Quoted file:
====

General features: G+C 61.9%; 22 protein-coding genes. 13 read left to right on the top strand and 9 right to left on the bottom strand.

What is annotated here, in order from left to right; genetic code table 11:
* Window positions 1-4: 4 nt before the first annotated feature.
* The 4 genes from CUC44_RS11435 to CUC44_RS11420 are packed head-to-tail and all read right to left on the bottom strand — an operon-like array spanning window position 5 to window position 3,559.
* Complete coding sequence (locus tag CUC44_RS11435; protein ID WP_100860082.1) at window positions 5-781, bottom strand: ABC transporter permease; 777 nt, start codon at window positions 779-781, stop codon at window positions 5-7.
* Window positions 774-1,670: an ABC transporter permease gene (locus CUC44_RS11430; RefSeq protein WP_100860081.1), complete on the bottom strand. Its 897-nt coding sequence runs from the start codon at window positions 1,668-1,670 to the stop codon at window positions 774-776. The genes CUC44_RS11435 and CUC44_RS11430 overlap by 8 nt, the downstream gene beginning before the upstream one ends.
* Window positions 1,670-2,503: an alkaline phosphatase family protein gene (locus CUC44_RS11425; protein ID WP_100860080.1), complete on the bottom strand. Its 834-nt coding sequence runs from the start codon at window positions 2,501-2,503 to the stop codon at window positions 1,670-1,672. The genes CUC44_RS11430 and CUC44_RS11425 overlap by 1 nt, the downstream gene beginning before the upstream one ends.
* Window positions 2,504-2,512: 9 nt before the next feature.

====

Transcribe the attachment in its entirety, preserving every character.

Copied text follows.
General features: G+C 61.9%; 22 protein-coding genes. 13 read left to right on the top strand and 9 right to left on the bottom strand.

What is annotated here, in order from left to right; genetic code table 11:
* Window positions 1-4: 4 nt before the first annotated feature.
* The 4 genes from CUC44_RS11435 to CUC44_RS11420 are packed head-to-tail and all read right to left on the bottom strand — an operon-like array spanning window position 5 to window position 3,559.
* Complete coding sequence (locus tag CUC44_RS11435; protein ID WP_100860082.1) at window positions 5-781, bottom strand: ABC transporter permease; 777 nt, start codon at window positions 779-781, stop codon at window positions 5-7.
* Window positions 774-1,670: an ABC transporter permease gene (locus CUC44_RS11430; RefSeq protein WP_100860081.1), complete on the bottom strand. Its 897-nt coding sequence runs from the start codon at window positions 1,668-1,670 to the stop codon at window positions 774-776. The genes CUC44_RS11435 and CUC44_RS11430 overlap by 8 nt, the downstream gene beginning before the upstream one ends.
* Window positions 1,670-2,503: an alkaline phosphatase family protein gene (locus CUC44_RS11425; protein ID WP_100860080.1), complete on the bottom strand. Its 834-nt coding sequence runs from the start codon at window positions 2,501-2,503 to the stop codon at window positions 1,670-1,672. The genes CUC44_RS11430 and CUC44_RS11425 overlap by 1 nt, the downstream gene beginning before the upstream one ends.
* Window positions 2,504-2,512: 9 nt before the next feature.